God encourages us to come to his “throne of grace with confidence so that we may receive mercy and find grace to help us in our time of need” (Hebrews 4:16).

We mourn with an unmatched intensity for those not in covenant relationship with Father, Son and Holy Spirit. We grieve, we cry for those who God cried for.

Psalm 130 The Message

130 1-2 Help, God—I’ve hit rock bottom!
    Master, hear my cry for help!
Listen hard! Open your ears!
    Listen to my cries for mercy.

3-4 If you, God, kept records on wrongdoings,
    who would stand a chance?
As it turns out, forgiveness is your habit,
    and that’s why you’re worshiped.

5-6 I pray to God—my life a prayer—
    and wait for what he’ll say and do.
My life’s on the line before God, my Lord,
    waiting and watching till morning,
    waiting and watching till morning.

7-8 O Israel, wait and watch for God—
    with God’s arrival comes love,
    with God’s arrival comes generous redemption.
No doubt about it—he’ll redeem Israel,
    buy back Israel from captivity to sin.

Blessed Are the Mourners

What is the type of mourning that Jesus is looking for as characteristics of people who enter into the kingdom of heaven?

Is God saying that we all just need to be sad all of the time to be citizens of his kingdom? Sadness is not the concept that we see in the scriptures. There is a time and season of mourning that is needed but it is not being sad for sadness’ sake. The scriptures give us a clear picture of the mourning that Jesus desires.

Draw near to God, and he will draw near to you. Cleanse your hands, you sinners, and purify your hearts, you double-minded. Be wretched and mourn and weep. Let your laughter be turned to mourning and your joy to gloom. (James 4:8–9 ESV)

My eyes shed streams of tears, because people do not keep your law. (Psalm 119:136 ESV)

God wants a mourning over sin.

The first statement of blessing in the Sermon on the Mount was the blessed were those who were poor in spirit. These are people who recognize their sinfulness. These are people who see their sin and know that there is nothing they can do before God to redeem themselves. They are the people like the tax collector who simply say, “God, be merciful to me, a sinner!”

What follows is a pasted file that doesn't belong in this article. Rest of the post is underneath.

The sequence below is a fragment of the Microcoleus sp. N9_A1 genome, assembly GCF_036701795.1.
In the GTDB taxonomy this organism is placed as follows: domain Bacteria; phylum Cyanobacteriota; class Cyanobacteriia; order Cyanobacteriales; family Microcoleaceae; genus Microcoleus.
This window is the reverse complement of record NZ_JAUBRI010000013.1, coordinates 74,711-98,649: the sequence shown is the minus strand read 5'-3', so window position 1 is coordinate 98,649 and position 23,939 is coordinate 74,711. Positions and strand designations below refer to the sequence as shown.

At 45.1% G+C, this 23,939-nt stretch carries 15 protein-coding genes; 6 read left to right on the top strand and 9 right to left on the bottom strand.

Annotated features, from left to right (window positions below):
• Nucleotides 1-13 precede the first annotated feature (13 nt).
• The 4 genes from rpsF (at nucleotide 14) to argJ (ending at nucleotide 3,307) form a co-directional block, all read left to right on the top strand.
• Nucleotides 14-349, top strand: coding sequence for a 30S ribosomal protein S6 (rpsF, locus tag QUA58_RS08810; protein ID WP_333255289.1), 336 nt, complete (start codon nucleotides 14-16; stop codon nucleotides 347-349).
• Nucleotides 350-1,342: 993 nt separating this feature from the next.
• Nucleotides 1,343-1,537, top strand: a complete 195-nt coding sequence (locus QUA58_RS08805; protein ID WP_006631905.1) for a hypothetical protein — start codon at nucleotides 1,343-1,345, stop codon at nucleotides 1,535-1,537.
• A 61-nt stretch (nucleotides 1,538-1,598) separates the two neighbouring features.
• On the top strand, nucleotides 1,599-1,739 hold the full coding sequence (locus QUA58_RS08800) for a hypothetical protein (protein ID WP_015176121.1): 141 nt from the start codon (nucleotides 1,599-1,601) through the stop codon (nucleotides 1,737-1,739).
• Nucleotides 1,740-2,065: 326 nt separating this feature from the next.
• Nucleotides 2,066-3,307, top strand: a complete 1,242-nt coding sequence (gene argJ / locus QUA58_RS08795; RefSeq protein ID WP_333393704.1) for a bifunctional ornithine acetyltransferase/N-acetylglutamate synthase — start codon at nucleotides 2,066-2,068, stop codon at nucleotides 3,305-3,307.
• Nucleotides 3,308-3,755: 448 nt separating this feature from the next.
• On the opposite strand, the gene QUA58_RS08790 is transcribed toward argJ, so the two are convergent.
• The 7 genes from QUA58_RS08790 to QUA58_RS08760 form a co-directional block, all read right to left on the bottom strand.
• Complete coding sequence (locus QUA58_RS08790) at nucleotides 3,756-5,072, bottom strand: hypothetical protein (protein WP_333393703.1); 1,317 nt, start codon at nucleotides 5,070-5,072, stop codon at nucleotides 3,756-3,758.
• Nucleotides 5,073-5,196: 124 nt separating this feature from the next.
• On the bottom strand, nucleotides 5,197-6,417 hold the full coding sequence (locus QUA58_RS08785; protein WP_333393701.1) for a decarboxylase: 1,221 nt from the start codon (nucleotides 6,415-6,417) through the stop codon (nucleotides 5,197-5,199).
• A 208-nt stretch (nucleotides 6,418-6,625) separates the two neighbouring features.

Those who are in the kingdom of heaven are those who are stripped of all self-righteousness, self-sufficiency, and self-security. Now let us consider for a moment: if we are doomed because of our sins with nothing that we can offer to God to save ourselves or redeem ourselves, then what does God desires but those who mourn over their sinfulness.

When someone comes to me and they have done something wrong, it matters greatly if they are sorrowful for what they have done. If they do not care about their violation, then that will receive a very different response from me as a parent than if the children 1000% care about their violation and is remorseful.

This is the kind of mourning that God desires of his people. Notice again that the Beatitudes follow Isaiah 61, a prophecy about the coming Messiah and what he would do.

The Spirit of the Lord God is upon me, because the Lord has anointed me to bring good news to the poor; he has sent me to bind up the brokenhearted, to proclaim liberty to the captives, and the opening of the prison to those who are bound; to proclaim the year of the Lord’s favor, and the day of vengeance of our God; to comfort all who mourn; to grant to those who mourn in Zion— to give them a beautiful headdress instead of ashes, the oil of gladness instead of mourning, the garment of praise instead of a faint spirit; that they may be called oaks of righteousness, the planting of the Lord, that he may be glorified. (Isaiah 61:1–3 ESV)

Notice that Christ has come to “bind up the brokenhearted” and “to comfort all who mourn.” The grace of God is to melt our hearts in the face of our sins, causing us to be sorrowful and full of shame. True mourning focuses on what we have done to our God, how we have violated his very nature and character.

We mourn because we grasp the profound loss in our lives because we have separated ourselves from God because of our sins. Think about the faithful people of God that we read about in and throughout the scriptures. Think about some of the powerful confessions of sin contained in the Psalms. These people do not excuse their sins. They do not belittle their sins or ignore their sins. They cry with an unmatched remorse over their sins. They do not make excuses but deeply mourn over what they have done. This is what God has always wanted.

The sacrifices of God are a broken spirit; a broken and contrite heart, O God, you will not despise. (Psalm 51:17 ESV)

All that God has wanted was for people to recognize their sinfulness (poor in spirit) and then mourn over those sins. Listen how God declared this truth through the prophecy of Jeremiah.

Also, on your skirts is found the lifeblood of the guiltless poor; you did not find them breaking in. Yet in spite of all these things you say, ‘I am innocent; surely his anger has turned from me.’ Behold, I will bring you to judgment for saying, ‘I have not sinned.’ (Jeremiah 2:34–35 ESV)

Go, and proclaim these words toward the north, and say, “’Return, faithless Israel, declares the Lord. I will not look on you in anger, for I am merciful, declares the Lord; I will not be angry forever. Only acknowledge your guilt, that you rebelled against the Lord your God and scattered your favors among foreigners under every green tree, and that you have not obeyed my voice, declares the Lord. (Jeremiah 3:12–13 ESV)